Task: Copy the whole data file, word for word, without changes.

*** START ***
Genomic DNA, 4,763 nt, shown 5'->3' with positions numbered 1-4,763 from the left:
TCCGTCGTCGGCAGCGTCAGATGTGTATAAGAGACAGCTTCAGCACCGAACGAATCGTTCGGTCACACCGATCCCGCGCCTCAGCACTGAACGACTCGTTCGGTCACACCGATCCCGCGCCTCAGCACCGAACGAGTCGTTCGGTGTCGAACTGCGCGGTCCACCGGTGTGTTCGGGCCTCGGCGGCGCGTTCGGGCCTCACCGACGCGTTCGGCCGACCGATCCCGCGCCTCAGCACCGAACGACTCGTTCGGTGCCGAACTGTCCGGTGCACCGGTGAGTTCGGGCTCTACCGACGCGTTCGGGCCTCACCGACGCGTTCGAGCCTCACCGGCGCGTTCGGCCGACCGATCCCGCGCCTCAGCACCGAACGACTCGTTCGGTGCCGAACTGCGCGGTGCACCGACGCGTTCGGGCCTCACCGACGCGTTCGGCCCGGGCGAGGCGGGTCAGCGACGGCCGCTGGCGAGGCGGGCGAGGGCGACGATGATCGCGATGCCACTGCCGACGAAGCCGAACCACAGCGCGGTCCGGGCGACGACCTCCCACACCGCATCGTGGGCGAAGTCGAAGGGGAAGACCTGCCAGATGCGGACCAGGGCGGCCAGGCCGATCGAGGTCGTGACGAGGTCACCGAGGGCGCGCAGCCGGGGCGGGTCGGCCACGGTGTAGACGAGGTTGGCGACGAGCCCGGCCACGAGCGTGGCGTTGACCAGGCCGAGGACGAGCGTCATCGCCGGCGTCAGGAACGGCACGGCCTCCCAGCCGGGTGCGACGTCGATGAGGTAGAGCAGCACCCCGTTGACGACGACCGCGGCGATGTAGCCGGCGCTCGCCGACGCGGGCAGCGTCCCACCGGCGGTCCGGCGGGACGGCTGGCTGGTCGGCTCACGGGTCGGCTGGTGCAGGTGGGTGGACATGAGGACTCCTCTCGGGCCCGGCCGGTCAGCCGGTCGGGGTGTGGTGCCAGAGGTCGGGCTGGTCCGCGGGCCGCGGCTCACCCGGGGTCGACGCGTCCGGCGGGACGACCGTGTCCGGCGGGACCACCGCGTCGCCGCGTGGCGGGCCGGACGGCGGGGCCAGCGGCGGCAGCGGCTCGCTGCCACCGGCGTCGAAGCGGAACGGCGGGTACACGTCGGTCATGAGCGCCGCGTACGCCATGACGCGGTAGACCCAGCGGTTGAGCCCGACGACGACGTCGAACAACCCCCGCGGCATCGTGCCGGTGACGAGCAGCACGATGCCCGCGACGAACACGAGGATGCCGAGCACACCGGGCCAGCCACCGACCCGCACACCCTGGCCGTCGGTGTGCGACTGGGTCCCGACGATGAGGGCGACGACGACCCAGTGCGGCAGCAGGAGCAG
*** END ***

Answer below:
Genomic DNA, 4,763 nt, shown 5'->3' with positions numbered 1-4,763 from the left:
TCCGTCGTCGGCAGCGTCAGATGTGTATAAGAGACAGCTTCAGCACCGAACGAATCGTTCGGTCACACCGATCCCGCGCCTCAGCACTGAACGACTCGTTCGGTCACACCGATCCCGCGCCTCAGCACCGAACGAGTCGTTCGGTGTCGAACTGCGCGGTCCACCGGTGTGTTCGGGCCTCGGCGGCGCGTTCGGGCCTCACCGACGCGTTCGGCCGACCGATCCCGCGCCTCAGCACCGAACGACTCGTTCGGTGCCGAACTGTCCGGTGCACCGGTGAGTTCGGGCTCTACCGACGCGTTCGGGCCTCACCGACGCGTTCGAGCCTCACCGGCGCGTTCGGCCGACCGATCCCGCGCCTCAGCACCGAACGACTCGTTCGGTGCCGAACTGCGCGGTGCACCGACGCGTTCGGGCCTCACCGACGCGTTCGGCCCGGGCGAGGCGGGTCAGCGACGGCCGCTGGCGAGGCGGGCGAGGGCGACGATGATCGCGATGCCACTGCCGACGAAGCCGAACCACAGCGCGGTCCGGGCGACGACCTCCCACACCGCATCGTGGGCGAAGTCGAAGGGGAAGACCTGCCAGATGCGGACCAGGGCGGCCAGGCCGATCGAGGTCGTGACGAGGTCACCGAGGGCGCGCAGCCGGGGCGGGTCGGCCACGGTGTAGACGAGGTTGGCGACGAGCCCGGCCACGAGCGTGGCGTTGACCAGGCCGAGGACGAGCGTCATCGCCGGCGTCAGGAACGGCACGGCCTCCCAGCCGGGTGCGACGTCGATGAGGTAGAGCAGCACCCCGTTGACGACGACCGCGGCGATGTAGCCGGCGCTCGCCGACGCGGGCAGCGTCCCACCGGCGGTCCGGCGGGACGGCTGGCTGGTCGGCTCACGGGTCGGCTGGTGCAGGTGGGTGGACATGAGGACTCCTCTCGGGCCCGGCCGGTCAGCCGGTCGGGGTGTGGTGCCAGAGGTCGGGCTGGTCCGCGGGCCGCGGCTCACCCGGGGTCGACGCGTCCGGCGGGACGACCGTGTCCGGCGGGACCACCGCGTCGCCGCGTGGCGGGCCGGACGGCGGGGCCAGCGGCGGCAGCGGCTCGCTGCCACCGGCGTCGAAGCGGAACGGCGGGTACACGTCGGTCATGAGCGCCGCGTACGCCATGACGCGGTAGACCCAGCGGTTGAGCCCGACGACGACGTCGAACAACCCCCGCGGCATCGTGCCGGTGACGAGCAGCACGATGCCCGCGACGAACACGAGGATGCCGAGCACACCGGGCCAGCCACCGACCCGCACACCCTGGCCGTCGGTGTGCGACTGGGTCCCGACGATGAGGGCGACGACGACCCAGTGCGGCAGCAGGAGCAG